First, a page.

Another voice. This time it’s one we’re familiar with. It rolls across hundreds of miles of open water to the east. “Foxtrot November India, this is Rabaul. Do you read Rabaul, over?”
Soon, Port Moresby, way to the south also starts calling the pilot of the little Cessna, but with negative results.
“Tom,” says Ken. “You’ve been on since 5.00am. My turn to take the ‘Hot Seat.’ Now, it’s been fifteen minutes since that taxiing call. Make out the Form 668, will you. We’d better do everything right. After all, we’re on audio tape with time injection. There’ll be an inquiry if this bloke is really missing.” I knew Ken had was more experienced than I, and he’d come into the office to let me go home anyway. We change seats.
“Yeah, see you in court.”
“Don’t joke about it, mate. We might both be there yet.”
Suddenly the quiet New Year’s morning was no longer quiet. An aircraft was missing! One aero plane flying in the whole of Papua New Guinea and surrounding waters. Yes, waters that stretched from 330 miles north of the Equator – half way to Guam in the north – one aircraft! Only one! And it had to go missing now, of all times.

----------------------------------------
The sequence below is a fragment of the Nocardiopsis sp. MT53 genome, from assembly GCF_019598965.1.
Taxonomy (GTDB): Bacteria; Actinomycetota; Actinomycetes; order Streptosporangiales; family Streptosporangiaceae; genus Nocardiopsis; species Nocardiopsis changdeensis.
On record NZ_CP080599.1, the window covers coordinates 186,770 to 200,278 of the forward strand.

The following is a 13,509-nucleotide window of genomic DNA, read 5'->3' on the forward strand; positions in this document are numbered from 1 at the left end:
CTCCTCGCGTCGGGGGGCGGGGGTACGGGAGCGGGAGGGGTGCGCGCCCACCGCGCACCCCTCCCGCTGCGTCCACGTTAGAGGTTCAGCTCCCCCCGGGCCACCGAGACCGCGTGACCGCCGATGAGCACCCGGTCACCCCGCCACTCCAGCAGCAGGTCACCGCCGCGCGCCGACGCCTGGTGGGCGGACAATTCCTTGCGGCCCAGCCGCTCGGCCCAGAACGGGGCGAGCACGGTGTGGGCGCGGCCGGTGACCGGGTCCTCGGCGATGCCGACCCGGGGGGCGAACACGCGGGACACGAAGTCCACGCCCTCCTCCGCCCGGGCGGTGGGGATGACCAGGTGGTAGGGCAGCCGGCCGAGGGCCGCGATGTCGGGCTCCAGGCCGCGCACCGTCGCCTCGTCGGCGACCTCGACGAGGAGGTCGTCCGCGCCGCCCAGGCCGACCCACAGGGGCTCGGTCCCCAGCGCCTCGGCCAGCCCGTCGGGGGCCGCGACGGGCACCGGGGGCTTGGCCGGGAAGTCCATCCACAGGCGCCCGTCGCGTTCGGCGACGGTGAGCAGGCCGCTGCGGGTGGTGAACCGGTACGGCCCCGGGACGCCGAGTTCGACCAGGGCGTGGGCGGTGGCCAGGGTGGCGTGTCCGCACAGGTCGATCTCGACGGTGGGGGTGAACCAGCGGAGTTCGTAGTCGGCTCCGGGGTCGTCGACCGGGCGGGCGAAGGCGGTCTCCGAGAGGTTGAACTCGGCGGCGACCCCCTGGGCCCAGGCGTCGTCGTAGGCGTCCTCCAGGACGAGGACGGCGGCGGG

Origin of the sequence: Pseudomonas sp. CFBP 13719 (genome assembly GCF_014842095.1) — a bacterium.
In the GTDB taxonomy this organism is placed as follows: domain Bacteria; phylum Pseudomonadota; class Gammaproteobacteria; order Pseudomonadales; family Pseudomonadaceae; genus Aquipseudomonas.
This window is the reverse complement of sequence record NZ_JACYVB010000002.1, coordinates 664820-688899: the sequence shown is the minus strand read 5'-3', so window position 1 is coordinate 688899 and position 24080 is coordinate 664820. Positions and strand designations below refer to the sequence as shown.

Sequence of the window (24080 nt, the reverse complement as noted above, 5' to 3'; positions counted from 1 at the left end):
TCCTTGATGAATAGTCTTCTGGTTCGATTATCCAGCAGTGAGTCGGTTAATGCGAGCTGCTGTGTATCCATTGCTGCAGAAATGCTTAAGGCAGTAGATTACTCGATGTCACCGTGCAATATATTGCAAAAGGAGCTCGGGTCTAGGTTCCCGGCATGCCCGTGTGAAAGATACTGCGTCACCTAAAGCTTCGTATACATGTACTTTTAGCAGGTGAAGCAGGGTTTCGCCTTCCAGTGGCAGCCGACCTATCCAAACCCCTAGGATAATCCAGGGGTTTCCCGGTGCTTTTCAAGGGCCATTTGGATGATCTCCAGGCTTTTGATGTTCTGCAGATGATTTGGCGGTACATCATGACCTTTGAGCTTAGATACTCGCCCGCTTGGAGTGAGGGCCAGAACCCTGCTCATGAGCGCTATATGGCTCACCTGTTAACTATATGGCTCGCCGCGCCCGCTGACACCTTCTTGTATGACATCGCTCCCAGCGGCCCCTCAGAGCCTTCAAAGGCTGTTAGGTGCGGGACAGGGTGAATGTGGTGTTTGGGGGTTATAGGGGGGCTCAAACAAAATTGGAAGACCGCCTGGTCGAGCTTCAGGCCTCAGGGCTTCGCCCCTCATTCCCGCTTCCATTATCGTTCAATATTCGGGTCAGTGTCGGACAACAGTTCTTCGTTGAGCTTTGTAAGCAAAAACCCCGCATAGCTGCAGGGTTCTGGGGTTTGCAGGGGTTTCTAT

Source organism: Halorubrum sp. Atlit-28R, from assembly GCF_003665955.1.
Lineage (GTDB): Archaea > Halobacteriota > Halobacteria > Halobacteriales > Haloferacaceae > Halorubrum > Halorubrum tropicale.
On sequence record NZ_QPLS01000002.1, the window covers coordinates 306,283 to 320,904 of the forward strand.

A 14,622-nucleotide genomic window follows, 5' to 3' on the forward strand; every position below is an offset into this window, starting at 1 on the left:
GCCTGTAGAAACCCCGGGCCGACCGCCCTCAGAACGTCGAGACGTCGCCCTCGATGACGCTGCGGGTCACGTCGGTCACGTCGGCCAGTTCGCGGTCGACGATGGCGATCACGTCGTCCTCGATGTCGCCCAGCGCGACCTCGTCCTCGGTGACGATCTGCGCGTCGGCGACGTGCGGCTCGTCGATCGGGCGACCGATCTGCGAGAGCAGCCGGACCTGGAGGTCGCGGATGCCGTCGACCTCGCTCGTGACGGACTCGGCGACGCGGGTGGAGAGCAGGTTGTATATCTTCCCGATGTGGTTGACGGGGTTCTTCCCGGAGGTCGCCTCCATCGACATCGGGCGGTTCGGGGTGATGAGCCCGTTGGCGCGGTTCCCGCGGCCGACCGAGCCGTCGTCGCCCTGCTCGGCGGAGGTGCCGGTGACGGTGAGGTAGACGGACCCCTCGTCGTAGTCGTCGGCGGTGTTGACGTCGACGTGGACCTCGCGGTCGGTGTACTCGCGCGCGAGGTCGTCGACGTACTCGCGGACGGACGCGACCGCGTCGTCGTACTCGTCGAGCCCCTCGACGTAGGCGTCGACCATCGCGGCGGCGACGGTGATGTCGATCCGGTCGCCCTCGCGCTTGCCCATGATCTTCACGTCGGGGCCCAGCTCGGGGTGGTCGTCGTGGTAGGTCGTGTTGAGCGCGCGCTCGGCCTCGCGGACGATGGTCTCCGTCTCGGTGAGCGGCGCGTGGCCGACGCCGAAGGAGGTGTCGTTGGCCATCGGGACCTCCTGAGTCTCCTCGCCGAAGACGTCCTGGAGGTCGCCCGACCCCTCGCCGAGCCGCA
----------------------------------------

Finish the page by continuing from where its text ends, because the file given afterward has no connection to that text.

I was a relative newcomer to New Guinea, having arrived with wife and family less than a month earlier from Sydney. Ken, however, had been in Madang for over two years. I was an experienced air-ground man, but mainland Australia was a lot more civilized than PNG. I was only too happy to let Ken take the chair – the Hot Seat, as we used to call it.
“All right, Tom. I’m on the blower to the OIC. “ A smile. “Don’t be late with the 668.”
“Right, I’ll get in touch with Moresby, Goroka, Lae and Wewak and let ‘em know what’s going on. “
“Good, oh. I’ve already put out a verbal declaration. Made it an Uncertainty Phase. I think I’ll upgrade it to an Alert Phase. That pilot should have called in the circuit area at Aitape by now. It’s only a spitting distance down the coast.”
“Sixteen miles, or thereabout, I reckon.”
The phones start ringing. No, we’re not the only ones awake after all. The manually operated switchboard at the post office is putting through outside calls.
“Ted Lonsdale” –the Senior Communications Officer – “What’s going on?”
“This is Ansett-Mal Operations. You need any help out there?”
“Lieutenant Brice, Police Barracks. Can we be of assistance?”